So I never know how long to steep my tea. It’s a problem, especially in the morning when I’m barely awake to turn on the kettle. The last thing I need to worry about is keeping track of time, so I decided to build a device that keeps track for me.
After I put the tea bag in boiling water, I turn on my timer at wait. At evenly distributed intervals the letters “R-E-A-D-Y” blink, one by one. This lets me know that my tea is still steeping. After 3 minutes (the amount of time needed for that perfect cup) they all blink together, letting me know that my tea is ready.
All I have to do now is sit back, relax, and sip.
After having very successful results destroying the quality of a video by uploading/downloading it to Youtube almost 100 times, I wanted to see if I could achieve a similar effect with a JPG. There were two different processes that I tried.
First I opened the JPG in photoshop and created a duplicate with Save As. I repeated this tedious process 300 times. The degradation occurred slowly, but after 300 rounds there was some extremely obvious data loss through the process. This made me start thinking about the security of our files and data. We depend on our computers to maintain high fidelity copies of our information, and hardly ever do we consider the fact that it could slowly be destroying what it saves.
The next test involved resizing an image in photoshop. I started by decreasing the size of the image by 1 pixel, and then sizing it back up to its original size. I then repeated this process 300 times. The result was astounding. The image distortion was so unexpected an unlike anything I had ever seen. A pattern emerged over the image, that looked like the circuit board of a computer or a complex maze. I then repeated this process and varied the initial amount that I resized the image. I tested it at 10, 17, and 100 pixels.
For me this experiment speaks themes of memory that I have been exploring in all my prototypes. Although this particular iteration comments on the loss of quality and data over time, I feel it correlates with my ideas of the fading of memory over time. I want to continue prototyping these concepts. I also feel that the process has been just as important as the product. Perhaps I should begin documenting my screen as I edit images hundreds and hundreds of times.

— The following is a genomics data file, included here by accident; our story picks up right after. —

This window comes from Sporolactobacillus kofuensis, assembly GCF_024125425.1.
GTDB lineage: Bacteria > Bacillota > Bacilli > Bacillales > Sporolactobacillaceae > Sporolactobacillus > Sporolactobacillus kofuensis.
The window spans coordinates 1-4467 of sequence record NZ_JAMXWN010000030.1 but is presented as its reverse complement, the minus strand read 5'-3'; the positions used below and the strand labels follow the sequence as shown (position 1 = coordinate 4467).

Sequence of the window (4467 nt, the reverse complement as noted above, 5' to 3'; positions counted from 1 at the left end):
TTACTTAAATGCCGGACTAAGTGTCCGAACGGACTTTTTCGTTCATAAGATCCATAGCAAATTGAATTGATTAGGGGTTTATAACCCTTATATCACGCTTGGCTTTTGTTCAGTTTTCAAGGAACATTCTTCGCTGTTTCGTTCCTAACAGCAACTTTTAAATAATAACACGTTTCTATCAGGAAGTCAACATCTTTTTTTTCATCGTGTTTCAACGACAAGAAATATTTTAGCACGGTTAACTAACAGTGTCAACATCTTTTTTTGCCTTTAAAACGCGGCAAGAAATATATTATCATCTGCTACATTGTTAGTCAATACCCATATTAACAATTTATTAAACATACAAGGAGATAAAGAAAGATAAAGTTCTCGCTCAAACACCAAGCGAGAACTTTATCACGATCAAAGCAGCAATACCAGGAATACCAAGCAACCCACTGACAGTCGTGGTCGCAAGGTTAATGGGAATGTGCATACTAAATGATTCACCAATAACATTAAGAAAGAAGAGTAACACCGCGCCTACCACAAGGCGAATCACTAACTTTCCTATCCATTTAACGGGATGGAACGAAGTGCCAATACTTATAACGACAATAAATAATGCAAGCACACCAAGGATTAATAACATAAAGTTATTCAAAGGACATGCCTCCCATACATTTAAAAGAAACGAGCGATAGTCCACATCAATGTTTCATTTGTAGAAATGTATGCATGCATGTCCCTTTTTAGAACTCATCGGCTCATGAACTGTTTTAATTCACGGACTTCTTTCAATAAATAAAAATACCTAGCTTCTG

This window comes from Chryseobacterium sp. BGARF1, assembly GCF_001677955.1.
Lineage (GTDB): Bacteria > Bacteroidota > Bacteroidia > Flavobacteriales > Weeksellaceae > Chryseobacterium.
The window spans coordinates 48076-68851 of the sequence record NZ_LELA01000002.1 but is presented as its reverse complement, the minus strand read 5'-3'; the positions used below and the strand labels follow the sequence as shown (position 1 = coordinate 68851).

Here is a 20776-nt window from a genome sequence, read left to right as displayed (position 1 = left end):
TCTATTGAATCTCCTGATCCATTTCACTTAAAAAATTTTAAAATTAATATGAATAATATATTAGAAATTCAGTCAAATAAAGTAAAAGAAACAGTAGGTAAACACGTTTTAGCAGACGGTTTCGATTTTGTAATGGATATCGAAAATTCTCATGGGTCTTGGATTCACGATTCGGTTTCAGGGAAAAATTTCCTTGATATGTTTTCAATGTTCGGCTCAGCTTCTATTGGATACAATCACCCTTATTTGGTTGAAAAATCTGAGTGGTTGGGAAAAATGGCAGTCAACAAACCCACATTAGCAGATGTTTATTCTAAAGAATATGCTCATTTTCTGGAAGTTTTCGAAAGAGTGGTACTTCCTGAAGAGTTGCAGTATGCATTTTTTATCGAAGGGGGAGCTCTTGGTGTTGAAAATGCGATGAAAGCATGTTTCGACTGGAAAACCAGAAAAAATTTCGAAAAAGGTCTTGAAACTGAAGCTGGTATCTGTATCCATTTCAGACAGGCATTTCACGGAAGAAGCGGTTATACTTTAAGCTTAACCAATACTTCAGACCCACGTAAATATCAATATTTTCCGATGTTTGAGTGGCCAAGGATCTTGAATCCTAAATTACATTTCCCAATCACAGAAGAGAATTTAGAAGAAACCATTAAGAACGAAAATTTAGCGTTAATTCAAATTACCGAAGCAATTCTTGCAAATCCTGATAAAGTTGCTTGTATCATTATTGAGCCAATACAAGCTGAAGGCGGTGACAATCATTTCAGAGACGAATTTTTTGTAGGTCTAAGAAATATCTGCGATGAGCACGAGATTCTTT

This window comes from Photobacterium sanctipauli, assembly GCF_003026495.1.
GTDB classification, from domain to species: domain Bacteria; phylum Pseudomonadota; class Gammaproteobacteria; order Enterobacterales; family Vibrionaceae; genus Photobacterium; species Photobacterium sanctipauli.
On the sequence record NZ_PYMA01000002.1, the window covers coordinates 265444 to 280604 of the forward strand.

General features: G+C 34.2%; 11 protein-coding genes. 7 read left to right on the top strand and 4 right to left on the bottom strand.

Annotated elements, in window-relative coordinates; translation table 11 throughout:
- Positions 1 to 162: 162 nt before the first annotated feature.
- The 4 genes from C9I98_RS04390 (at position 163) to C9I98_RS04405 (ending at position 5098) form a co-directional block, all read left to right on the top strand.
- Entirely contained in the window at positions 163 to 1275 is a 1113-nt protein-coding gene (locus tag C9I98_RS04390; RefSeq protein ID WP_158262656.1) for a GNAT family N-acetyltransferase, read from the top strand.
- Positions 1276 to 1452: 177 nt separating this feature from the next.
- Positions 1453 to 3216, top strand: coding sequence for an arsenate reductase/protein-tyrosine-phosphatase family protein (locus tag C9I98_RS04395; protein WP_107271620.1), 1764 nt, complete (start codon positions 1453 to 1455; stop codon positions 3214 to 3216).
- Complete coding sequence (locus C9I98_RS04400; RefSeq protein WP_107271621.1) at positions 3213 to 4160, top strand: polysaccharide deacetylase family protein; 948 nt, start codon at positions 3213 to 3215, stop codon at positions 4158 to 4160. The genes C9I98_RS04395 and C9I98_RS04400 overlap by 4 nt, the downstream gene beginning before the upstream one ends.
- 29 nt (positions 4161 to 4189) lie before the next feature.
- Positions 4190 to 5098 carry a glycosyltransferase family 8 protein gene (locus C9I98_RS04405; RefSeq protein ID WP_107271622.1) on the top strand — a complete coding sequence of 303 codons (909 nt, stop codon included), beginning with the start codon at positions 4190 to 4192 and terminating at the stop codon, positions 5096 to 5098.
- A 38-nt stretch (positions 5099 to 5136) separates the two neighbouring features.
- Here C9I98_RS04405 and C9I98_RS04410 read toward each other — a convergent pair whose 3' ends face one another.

I am really enjoying working with Max MSP in developing interactive motion based experiences, so I wanted to continue working on my previous “Video Trail” prototype. This time I was interested in looking at the relationship between the past and the present. Instead of just projecting movement in front of the camera, I wanted to use that visual input as a mask for a delayed “live” video feed. In a sense, one can see the movement of the past, through the movement of the present.
There are lots of ideas I have about how something like this could work in a public space context. It would be great if the video being played was delayed several hours, so that what you were seeing was less of an immediate past, and more about who was in the space long before you. I am also interested in working with pre-recorded video.
Based on the feedback from my previous presentation, I attempted to bring a more personal aspect to my video prototype. I wanted to be able to show some of myself in the video, so it didn’t read simply as a video that was loosing quality. By narrating parts of the video, I felt like I was able to infuse my voice. I felt that it made the content of the video more important, and it instantly makes the viewer aware that the content is not arbitrary, but rather extremely personal.
The feedback from the class was that there was too much content. They found It was difficult to read the long sentences, and watch the video at the same time. There were also comments that the degrading quality of the video didn’t quite read in the context that I had intended in combination with the text. Perhaps I should just make a version without text.
So I decided to hunt around the interwebs for some fine art inspiration, since the majority of my prototypes have been heading in that direction. I came across this site, Art21, who had an hour long documentary about four different artists who have been using memory as a theme in their work. I sat down and watched it, and was very inspired.
The documentary followed the work of four artists: Susan Rothenberg, Mike Kelley, Hiroshi Sugimoto, and Josiah McElheny. I was amazed at how different these artists were both in the art they make and their process. However, it was their approach to using memory as an impetus in their work which I found most fascinating.
In Rothenberg’s current work, there is a sense of displacement and longing. She recently transplanted herself from her studio in New York City, to the South West. The landscape couldn’t be more different, and this change has ultimately had an affect on her work. You can see a longing in her work, and she attempts to capture the essence of the city she left behind. She spoke about how the move changed her ability to produce paintings in a series. No longer are ideas explored over a period of several years. One of two paintings about a particular subject and she moves on.
I was very inspired by mixed-media artist, Mike Kelley. In one of his works, “13 seasons”, Kelley reproduces old sketches that he made when he was first studying art. His process became about the parts he couldn’t remember, and leaving them blank. In another work, “Day is Done, he builds 3-D models of the all the schools and homes he lived in from memory. All the details he can’t recall are left as literal holes. For Kelley, his inspiration is in exploring his past. I feel that the work I have been creating of late stems from a similar vein; motivating from personal experiences to express a larger theme.